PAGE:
SAFETY CHECK---sidebar


Before you even think about heading offshore, there are several things to consider. Obviously, you must know your vessel's range. Boats with limited fuel capacity may require a portable bladder for holding additional fuel. Using a bladder isn't as complicated as it seems, and they can be purchased at most marine stores and catelogs. Keep in mind that a run to the edge and back, plus a day of trolling, can put 300 miles on the boat. So do your homework, and make the necessary preparations when it comes to fuel. Twin engines are also a healthy bonus, and as far as I'm concerned, mandatory when making such long voyages.


Bring a liferaft that's large enough to hold the number of passengers on your vessel. Also, be sure you have an offshore EPIRB and that it's mounted correctly for automatic deployment. Equip your boat with a good radar and chartplotter/GPS. You'll need them both, especially if you plan to spend a night out there. I carry survival suits onboard for all of my passengers, as well. They're expensive, but as far as I'm concerned, well worth it. A satelite phone is a huge asset out at the canyons.


Be sure and monitor the weather. Stay far and clear of Northeast wind as things can get nasty, and even dangerous, very quickly out there. If you can, try and keep in contact with another vessel in the area at all times.


Finally, remember to bring ice - lots of it! If you don't have an onboard icemaker, fill your livewell, coolers, fishboxes, fish bags, with ice. It melts quickly in the summer time, and you'll always wish you had more.





  1. Replacement backing and mono for your reels(50lb to 200lb)
  2. 2 20lb outfits spooled with 25lb line for mahi
  3. 10 (30lb to 50lb) outfits spooled with (50lb to 100lb) line
  4. 2 (70lb to 80lb) outfits spooled with (130lb to 200lb) line
  5. 2 20lb spinning oufits for jigging bait
  6. 4 large treble hooks and squid jigs for catching squid
  7. A long handled dip net for catching squid
  8. 4to5 flats of frozen butterfish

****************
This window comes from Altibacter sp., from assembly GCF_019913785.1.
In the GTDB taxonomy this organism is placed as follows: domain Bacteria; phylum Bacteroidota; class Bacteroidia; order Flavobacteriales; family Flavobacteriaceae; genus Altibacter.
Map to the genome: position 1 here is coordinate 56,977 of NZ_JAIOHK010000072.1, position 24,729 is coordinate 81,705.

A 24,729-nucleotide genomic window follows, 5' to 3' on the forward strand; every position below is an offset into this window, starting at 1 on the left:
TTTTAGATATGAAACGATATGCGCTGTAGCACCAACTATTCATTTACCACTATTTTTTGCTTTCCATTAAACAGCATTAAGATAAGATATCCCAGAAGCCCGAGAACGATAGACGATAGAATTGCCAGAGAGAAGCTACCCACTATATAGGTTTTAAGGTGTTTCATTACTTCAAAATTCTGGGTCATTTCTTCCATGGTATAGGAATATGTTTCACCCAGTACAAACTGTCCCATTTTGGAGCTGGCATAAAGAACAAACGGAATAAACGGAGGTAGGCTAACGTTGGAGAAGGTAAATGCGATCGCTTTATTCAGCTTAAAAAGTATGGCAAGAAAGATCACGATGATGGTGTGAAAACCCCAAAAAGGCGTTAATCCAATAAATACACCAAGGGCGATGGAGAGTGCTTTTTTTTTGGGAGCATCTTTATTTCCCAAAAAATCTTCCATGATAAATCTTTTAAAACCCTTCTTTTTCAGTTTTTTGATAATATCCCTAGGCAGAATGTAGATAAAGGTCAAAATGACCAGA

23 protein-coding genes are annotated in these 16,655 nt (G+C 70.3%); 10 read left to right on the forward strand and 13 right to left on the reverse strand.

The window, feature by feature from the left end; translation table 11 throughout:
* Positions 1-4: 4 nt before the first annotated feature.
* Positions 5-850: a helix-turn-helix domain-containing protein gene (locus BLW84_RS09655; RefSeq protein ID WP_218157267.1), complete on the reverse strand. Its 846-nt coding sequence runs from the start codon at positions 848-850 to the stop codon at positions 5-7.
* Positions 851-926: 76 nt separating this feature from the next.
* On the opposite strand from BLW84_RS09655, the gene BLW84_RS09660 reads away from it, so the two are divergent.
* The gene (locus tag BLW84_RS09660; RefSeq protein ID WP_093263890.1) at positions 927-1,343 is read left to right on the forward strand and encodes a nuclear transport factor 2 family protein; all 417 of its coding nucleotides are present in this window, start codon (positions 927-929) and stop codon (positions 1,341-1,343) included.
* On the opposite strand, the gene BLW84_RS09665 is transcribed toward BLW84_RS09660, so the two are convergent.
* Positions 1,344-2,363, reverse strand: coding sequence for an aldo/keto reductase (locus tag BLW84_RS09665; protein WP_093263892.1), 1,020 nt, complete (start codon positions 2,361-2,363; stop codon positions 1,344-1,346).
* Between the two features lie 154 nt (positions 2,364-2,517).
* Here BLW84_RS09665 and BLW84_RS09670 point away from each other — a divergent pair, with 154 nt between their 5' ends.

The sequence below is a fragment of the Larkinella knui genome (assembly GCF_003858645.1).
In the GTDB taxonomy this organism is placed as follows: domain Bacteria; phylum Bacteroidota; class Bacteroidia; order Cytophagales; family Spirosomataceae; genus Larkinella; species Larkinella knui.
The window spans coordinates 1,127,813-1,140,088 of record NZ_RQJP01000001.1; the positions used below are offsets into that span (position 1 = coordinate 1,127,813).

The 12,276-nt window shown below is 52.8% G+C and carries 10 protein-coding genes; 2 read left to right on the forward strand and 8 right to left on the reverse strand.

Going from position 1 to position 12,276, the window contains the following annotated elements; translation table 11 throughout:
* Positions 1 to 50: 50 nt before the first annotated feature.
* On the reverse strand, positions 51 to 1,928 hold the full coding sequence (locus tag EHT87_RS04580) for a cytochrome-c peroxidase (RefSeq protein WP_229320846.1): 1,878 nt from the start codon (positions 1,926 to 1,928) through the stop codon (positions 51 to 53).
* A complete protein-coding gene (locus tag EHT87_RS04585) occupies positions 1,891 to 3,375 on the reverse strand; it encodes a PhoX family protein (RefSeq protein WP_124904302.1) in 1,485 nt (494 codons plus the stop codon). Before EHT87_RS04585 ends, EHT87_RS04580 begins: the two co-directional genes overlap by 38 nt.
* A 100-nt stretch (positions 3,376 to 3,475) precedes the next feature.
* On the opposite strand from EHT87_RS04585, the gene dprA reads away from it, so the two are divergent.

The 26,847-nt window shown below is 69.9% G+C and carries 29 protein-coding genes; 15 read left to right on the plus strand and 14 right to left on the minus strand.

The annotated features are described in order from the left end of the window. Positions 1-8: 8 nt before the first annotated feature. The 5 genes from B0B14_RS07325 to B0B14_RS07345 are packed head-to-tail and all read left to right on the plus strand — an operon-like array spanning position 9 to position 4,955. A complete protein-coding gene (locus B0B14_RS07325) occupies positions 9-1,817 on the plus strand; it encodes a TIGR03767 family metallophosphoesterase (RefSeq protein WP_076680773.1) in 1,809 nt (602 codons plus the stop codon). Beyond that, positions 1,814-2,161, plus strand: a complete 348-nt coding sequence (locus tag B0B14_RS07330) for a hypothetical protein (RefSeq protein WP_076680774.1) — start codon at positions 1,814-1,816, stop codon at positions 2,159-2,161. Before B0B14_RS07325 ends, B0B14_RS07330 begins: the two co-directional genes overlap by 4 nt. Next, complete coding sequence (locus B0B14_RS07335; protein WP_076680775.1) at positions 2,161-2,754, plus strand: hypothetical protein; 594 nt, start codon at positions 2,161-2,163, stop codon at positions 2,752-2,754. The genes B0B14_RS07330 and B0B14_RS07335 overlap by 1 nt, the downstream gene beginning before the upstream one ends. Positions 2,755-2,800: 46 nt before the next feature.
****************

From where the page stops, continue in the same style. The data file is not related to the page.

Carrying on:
9. 3 or 4 (packs of 2) frozen horse ballyhoo
  10. 2 (packs of 6) frozen select ballyhoo
  11. 2 (packs of 12) frozen small/medium ballyhoo
  12. 4 frozen medium sized spanish mackeral
  13. 1(pack of 5) frozen medium sized split tailed mullet
  14. A portable bait freezer if you don't already have one
  15. A small cooler for brining baits
  16. Kosher salt for brine
  17. At least 2 six foot gaffs
  18. Sharp knives
  19. Hook sharpener
  20. Wiring gloves
  21. Mono cutters and pliers
  22. Crimpers and crimps to fit all sizes of your line and leader material
  23. Barrel swivels and snap swivels (100lb to 400lb)
  24. Owner and Gamagatzu size 8 hooks
  25. Mustad trolling hooks size 7 to 12
  26. Rigging needles and floss
  27. Hand towels
  28. 1/4 to 1 ounce egg sinkers for rigging skirted ballyhoo(optional)
  29. Rubbercore and small bank sinkers in assorted sizes for chunking
  30. 6 light sticks
  31. Rubber bands for storing leaders and line
  32. Black electrical tape
  33. 3 fresh coils of 130 pound flourocarbon leader material
  34. One fresh coil of 200 pound flourocarbon leader material
  35. 300 pound mono for marlin
  36. Cedar plugs and Braid mauraders
  37. Assorted skirts for deadbaits(blue and white Islanders a must)
  38. Zuker feathers, Pakula lures, Moldcraft softheads, jetheads, green machines
  39. Spreader bars with 5 to 8 inch baits
  40. A ton of ice